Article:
Despite the weak numbers, Suns rookie Dragan Bender is playing like a top-5 pick

Jan 19, 2017, 6:45 AM | Updated: Jan 20, 2017, 8:07 pm

Phoenix Suns Dragan Bender, left, challenges San Antonio Spurs LaMarcus Aldridge for the ball in th...

Phoenix Suns Dragan Bender, left, challenges San Antonio Spurs LaMarcus Aldridge for the ball in the second half of their regular-season NBA basketball game in Mexico City, Saturday, Jan. 14, 2017. (AP Photo/Rebecca Blackwell)

(AP Photo/Rebecca Blackwell)

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We all have our own expectations, and the burden of being a top-five selection in the draft is grueling for Dragan Bender when you look at his statistics.

He’s averaging 3.3 points, 2.2 rebounds and 0.5 blocks in only 12.8 minutes per game.

To the untrained eye, the impactful label of “bust” could be cocked and loaded. To others watching more closely, however, Bender is fulfilling the potential worthy of the selection and doing everything that was expected of him and then some in his rookie season.

Bender’s profile out of the draft was being an elite role player. 

He can shoot threes, switch onto any position defensively and is too quick off the dribble for any traditional big man.

That was my read on Bender in March and so far, it checks out.

Let’s start with the shooting.

On the season, Bender is shooting 34 percent from three. Nearly all of these are open and in catch-and-shoot scenarios.

An underrated quality about Bender is that he does not lack confidence. Head coach Earl Watson jokes about it at times, and he’s not wrong.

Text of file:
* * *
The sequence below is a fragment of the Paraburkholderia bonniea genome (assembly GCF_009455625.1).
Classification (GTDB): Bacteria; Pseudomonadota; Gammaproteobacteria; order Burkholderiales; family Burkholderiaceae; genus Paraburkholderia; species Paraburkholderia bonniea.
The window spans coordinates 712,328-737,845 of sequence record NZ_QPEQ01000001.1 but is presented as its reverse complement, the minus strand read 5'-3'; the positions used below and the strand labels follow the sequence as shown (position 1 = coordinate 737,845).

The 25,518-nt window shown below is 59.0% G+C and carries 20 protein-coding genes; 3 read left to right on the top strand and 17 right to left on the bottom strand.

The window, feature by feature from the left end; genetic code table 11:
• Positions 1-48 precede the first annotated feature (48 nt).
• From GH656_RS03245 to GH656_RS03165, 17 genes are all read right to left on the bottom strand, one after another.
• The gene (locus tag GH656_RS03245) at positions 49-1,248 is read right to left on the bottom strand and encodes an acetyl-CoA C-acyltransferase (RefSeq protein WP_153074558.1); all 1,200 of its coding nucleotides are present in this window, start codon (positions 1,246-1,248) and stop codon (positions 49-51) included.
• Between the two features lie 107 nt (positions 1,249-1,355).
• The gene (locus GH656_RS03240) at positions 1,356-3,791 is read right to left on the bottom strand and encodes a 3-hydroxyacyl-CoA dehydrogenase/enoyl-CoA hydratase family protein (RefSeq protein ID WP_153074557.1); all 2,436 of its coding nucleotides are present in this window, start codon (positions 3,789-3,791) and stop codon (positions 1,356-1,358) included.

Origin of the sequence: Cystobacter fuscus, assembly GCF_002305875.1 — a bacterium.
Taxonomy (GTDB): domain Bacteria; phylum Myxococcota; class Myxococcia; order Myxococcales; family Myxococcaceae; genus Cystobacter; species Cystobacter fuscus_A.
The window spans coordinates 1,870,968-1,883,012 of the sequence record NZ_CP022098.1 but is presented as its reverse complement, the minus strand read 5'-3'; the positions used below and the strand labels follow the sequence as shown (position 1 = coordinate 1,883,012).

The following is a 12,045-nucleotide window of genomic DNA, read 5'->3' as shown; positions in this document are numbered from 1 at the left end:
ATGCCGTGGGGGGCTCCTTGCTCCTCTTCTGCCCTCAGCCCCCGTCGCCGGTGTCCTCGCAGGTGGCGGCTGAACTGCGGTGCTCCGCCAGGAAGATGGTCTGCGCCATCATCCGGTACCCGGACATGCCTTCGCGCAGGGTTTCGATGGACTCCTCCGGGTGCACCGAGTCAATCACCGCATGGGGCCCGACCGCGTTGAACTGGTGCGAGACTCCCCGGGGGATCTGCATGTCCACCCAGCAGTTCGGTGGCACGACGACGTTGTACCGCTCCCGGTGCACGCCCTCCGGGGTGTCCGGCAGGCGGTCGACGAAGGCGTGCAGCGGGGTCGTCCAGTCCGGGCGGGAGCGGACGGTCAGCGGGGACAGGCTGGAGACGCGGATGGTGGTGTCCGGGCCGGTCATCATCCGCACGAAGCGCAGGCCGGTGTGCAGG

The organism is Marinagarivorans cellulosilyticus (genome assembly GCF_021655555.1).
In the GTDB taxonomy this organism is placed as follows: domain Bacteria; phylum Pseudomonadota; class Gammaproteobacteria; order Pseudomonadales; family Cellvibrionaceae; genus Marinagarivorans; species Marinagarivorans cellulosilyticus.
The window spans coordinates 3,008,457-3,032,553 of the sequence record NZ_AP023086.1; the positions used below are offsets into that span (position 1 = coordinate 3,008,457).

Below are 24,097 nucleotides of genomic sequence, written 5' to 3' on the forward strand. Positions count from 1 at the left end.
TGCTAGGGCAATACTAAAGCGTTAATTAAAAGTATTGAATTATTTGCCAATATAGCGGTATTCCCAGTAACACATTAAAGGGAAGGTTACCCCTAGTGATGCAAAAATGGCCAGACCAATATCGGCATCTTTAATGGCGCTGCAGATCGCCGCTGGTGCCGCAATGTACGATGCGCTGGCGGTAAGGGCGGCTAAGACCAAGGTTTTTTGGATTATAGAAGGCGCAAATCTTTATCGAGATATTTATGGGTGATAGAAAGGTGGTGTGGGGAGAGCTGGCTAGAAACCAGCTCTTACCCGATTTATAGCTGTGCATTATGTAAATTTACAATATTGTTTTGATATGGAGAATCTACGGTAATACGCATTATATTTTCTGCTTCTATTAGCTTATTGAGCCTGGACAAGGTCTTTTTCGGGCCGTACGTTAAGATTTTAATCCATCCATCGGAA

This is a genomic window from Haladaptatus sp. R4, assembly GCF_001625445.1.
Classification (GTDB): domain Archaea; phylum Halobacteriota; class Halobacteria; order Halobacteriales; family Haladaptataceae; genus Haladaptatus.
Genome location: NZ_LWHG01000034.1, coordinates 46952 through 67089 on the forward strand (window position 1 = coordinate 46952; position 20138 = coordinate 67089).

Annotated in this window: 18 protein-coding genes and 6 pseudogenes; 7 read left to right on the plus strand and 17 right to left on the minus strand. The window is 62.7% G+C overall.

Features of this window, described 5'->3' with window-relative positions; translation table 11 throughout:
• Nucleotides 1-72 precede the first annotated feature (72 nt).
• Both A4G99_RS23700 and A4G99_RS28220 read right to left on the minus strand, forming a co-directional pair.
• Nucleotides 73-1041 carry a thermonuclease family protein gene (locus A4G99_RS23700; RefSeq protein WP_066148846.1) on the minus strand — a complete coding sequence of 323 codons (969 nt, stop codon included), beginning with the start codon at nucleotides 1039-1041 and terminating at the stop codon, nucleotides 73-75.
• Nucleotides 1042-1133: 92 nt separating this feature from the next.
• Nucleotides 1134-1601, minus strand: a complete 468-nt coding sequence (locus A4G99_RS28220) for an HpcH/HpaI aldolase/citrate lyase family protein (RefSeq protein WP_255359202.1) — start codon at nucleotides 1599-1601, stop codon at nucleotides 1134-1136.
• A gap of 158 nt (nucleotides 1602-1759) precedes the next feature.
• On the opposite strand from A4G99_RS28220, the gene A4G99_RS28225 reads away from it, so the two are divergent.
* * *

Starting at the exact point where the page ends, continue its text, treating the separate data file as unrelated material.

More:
Bender is not afraid to shoot, a terrific quality for a middling three-point shooter. The problem for him was translating his willingness to shoot into actual confidence through his form. Early in the season, it was easy to see when Bender was rushing his shot, taking too much time or doing an overall poor job of sticking to his basics.

Having the confidence to shoot and being confident when shooting are two different things, and the difference between October and November to the last month of Bender playing consistent minutes is apparent.

Even if the clips vary in the speed of his release, it’s smooth as soon as he goes through his motion. The best way to see this is those last two clips when Bender isn’t even receiving the ball at or around his chest. He’s not panicking and staying true to his form. Even something like looking down to make sure he was behind the line seemed like something he was too scared to do. Now, it’s no problem.

Bender looks at his best on the right wing, as shown in a couple of those previous clips. He’s only shooting 29 percent from there, but 28 of his 71 three-point attempts have come from that area.

He’s really turned the corner around the new year, and in a game against the Jazz on New Year’s Eve, watch Watson’s reaction after Bender shows no hesitation stepping into a transition look.

What did Watson do for his youngster with confidence brewing? Ran a set for him the very next play, of course. “Elevator doors” is run to perfection here, and watch the subtle celebration from Bender after the make.

The defender Rodney Hood is looking at the primary ball screen action between the Suns’ two biggest sources of offense and loses Bender, panicking and barreling over Tyson Chandler. All the signs are there for Bender to not only be a good three-point shooter but beyond that as well.

Where Bender can maximize his value offensively is as a passer, because if his handle ever tightens up, he can begin to take guys off the dribble that respect his perimeter shooting and hit an open man.